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Alternative forms[edit]


From birth +‎ -er (agent noun suffix) or +‎ -er (supporter).



birther (plural birthers)

  1. (rare) One who gives birth.
    • 1951, Erico Verissimo, Time and the Wind[1], volume 2, page 583:
      [] she couldn't be an "easy birther."
    • 1998 January 22, “Paper Disputes Claims of Oldest Brit to Deliver”, in Philadelphia Inquirer[2], page C2:
      Liz Buttle, Britain's oldest birther, lied about not taking fertility drugs and didn't conceive her 2-month-old boy in the usual way as she insisted.
  2. (slang, derogatory, US politics) A believer in the conspiracy theory that Barack Obama, 44th president of the United States (2009–2017), is not a natural-born US citizen, and was therefore ineligible for the presidency under the United States Constitution (Article II, Section 1).
    • 2008 December 8, Jay Bookman, “Shut up about the birth certificate”, in Atlanta Journal-Constitution[3]:
      I confess I do have some sympathy for the "birthers," though. As an outsider, it's hard to distinguish between the zany arguments that get official approval by the conservative establishment --- things like Bill Ayers, Michelle Obama's infamous "whitey" tape, the claim that Obama is a closet Marxist --- and those arguments that are considered beyond the pale.
    • 2009 August 7, Paul Krugman, “The Town Hall Mob”, in New York Times[4]:
      Senator Dick Durbin has suggested that the birthers and the health care protesters are one and the same; we don’t know how many of the protesters are birthers, but it wouldn’t be surprising if it’s a substantial fraction.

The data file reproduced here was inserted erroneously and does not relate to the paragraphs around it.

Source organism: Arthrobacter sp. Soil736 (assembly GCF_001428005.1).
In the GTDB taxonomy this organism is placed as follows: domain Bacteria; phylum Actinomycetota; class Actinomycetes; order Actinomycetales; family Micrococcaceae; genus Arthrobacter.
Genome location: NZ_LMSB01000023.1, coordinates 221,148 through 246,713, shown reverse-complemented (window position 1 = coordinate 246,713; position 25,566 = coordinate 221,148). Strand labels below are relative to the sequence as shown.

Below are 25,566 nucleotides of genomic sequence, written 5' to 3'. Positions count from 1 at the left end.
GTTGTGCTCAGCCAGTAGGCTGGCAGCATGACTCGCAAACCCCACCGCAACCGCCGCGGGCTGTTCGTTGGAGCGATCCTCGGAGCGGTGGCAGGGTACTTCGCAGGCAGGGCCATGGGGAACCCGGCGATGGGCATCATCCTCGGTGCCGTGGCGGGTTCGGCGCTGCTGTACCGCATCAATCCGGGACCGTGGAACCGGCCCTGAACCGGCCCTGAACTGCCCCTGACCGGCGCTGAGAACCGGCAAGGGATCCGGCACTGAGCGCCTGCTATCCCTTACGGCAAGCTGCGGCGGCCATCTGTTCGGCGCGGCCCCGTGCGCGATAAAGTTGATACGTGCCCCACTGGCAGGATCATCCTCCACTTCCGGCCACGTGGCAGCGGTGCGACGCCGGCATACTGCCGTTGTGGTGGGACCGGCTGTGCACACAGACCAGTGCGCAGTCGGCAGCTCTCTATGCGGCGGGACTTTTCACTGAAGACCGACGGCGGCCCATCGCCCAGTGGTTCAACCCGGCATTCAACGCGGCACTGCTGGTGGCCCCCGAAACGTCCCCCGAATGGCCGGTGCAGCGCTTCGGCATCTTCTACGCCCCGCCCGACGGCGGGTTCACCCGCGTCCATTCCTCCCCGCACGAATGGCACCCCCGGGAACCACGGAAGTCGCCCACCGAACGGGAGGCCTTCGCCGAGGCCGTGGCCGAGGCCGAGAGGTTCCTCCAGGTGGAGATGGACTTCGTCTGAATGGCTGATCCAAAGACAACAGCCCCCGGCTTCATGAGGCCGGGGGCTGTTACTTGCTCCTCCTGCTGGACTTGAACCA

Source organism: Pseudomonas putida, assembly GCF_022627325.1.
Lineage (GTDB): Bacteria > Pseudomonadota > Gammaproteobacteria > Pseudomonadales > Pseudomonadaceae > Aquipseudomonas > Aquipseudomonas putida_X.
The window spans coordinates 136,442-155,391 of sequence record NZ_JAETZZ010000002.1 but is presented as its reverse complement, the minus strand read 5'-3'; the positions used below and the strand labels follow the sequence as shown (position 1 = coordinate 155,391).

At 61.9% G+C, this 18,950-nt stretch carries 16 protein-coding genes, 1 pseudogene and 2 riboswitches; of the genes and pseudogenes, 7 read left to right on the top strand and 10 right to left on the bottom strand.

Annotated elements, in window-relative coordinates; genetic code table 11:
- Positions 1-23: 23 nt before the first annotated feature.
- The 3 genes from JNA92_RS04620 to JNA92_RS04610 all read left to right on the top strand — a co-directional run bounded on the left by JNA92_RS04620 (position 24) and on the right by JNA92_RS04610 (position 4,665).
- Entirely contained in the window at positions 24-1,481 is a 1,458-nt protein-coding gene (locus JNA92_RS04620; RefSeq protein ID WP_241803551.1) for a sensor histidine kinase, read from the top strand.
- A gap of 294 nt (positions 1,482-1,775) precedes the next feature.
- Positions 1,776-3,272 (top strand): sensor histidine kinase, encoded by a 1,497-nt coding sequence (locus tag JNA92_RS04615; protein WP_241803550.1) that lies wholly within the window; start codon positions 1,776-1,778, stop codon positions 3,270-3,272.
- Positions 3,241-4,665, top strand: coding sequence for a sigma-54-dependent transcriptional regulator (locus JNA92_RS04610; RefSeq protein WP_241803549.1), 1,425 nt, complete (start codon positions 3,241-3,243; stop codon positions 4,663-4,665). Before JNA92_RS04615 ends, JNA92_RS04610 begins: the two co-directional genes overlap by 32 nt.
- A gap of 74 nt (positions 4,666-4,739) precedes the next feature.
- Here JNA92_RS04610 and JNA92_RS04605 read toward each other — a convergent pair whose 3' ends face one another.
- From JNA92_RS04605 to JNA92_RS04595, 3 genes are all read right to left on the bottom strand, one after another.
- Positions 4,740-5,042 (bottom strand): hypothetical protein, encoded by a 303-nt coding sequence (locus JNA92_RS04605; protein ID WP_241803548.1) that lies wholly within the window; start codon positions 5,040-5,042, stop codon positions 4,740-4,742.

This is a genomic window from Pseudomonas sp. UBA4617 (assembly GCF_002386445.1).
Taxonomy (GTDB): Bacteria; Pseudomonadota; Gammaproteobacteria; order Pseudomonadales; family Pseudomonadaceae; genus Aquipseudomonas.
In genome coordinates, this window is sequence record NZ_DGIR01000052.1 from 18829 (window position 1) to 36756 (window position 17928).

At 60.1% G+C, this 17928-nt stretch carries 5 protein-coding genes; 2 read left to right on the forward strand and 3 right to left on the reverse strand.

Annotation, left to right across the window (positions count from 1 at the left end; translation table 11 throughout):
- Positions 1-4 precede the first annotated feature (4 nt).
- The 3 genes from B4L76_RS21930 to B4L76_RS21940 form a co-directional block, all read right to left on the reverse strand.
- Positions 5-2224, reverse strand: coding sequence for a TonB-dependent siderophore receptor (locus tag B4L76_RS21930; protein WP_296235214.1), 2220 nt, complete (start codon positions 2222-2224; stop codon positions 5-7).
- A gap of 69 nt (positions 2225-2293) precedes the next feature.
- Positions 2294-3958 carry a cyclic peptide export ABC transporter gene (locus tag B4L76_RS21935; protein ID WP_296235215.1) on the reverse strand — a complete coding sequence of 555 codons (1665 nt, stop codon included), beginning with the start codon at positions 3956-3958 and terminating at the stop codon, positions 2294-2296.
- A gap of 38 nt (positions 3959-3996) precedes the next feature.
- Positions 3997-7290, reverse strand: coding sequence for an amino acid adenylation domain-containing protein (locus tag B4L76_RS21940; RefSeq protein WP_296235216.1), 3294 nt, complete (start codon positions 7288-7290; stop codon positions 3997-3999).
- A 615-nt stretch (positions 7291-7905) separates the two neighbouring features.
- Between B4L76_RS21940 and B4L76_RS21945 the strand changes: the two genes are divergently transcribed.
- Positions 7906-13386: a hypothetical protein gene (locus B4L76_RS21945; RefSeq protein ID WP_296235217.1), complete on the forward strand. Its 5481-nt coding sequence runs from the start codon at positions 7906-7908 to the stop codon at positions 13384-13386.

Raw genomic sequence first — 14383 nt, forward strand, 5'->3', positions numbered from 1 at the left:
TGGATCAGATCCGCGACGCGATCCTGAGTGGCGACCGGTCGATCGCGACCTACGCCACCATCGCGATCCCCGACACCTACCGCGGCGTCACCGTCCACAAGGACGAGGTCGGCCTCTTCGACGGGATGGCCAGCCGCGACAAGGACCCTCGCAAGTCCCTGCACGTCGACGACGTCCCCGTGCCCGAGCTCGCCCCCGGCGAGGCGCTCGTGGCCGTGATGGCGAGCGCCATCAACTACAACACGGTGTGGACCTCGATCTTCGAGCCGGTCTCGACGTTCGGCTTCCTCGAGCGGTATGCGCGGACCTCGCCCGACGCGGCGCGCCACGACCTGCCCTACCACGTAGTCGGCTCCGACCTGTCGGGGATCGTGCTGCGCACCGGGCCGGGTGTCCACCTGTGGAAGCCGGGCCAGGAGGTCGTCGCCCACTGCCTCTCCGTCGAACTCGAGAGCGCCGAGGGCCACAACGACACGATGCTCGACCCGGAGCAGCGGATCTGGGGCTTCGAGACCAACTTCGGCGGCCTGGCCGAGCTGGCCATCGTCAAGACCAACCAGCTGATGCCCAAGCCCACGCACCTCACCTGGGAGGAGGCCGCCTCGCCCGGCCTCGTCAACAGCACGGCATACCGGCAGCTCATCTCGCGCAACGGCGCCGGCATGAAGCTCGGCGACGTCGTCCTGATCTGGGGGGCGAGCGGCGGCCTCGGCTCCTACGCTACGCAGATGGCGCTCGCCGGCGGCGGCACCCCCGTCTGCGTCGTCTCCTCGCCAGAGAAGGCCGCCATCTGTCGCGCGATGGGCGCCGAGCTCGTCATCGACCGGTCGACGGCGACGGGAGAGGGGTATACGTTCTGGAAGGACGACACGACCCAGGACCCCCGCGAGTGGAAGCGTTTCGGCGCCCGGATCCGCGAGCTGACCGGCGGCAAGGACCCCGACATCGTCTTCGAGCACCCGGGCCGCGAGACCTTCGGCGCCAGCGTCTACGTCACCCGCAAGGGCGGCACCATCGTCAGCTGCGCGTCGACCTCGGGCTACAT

• 2010 September 29, Mark Benjamin, “What Islamophobia really threatens”, in Salon[5]:
      Earlier this month, columnist and birther Frank Gaffney, Rep. Pete Hoekstra, R-Mich., the ranking Republican on the Intelligence Committee, and others held a news conference on Capitol Hill to release a report on Muslim religious law entitled "Shariah: The Threat to America."
  3. (slang, derogatory, US politics) More generally, anyone who questions the eligibility of a candidate for office based on their citizenship status.
    • 2020 August 13, Franco Ordoñez, “Trump and His Campaign Amplify Birther Conspiracy Against Kamala Harris”, in NPR[6]:
      [see title]
    • 2020 August 13, Daniel Dale, Holmes Lybrand, Tara Subramaniam, CNN[7]:
      On Thursday, he started floating a new birther lie about Sen. Kamala Harris, who, if elected, would be the first Black and Asian American vice president.


Derived terms[edit]

Related terms[edit]



birther (third-person singular simple present birthers, present participle birthering, simple past and past participle birthered)

  1. (slang, derogatory, US politics) To question the eligibility of a candidate for office or the location of one's birth.
    • 2020, Andrew Solender, “'He Wasn't Born Here': Trump Birthers Biden Near Scranton Ahead Of DNC Acceptance Speech”, in Forbes[8]:

See also[edit]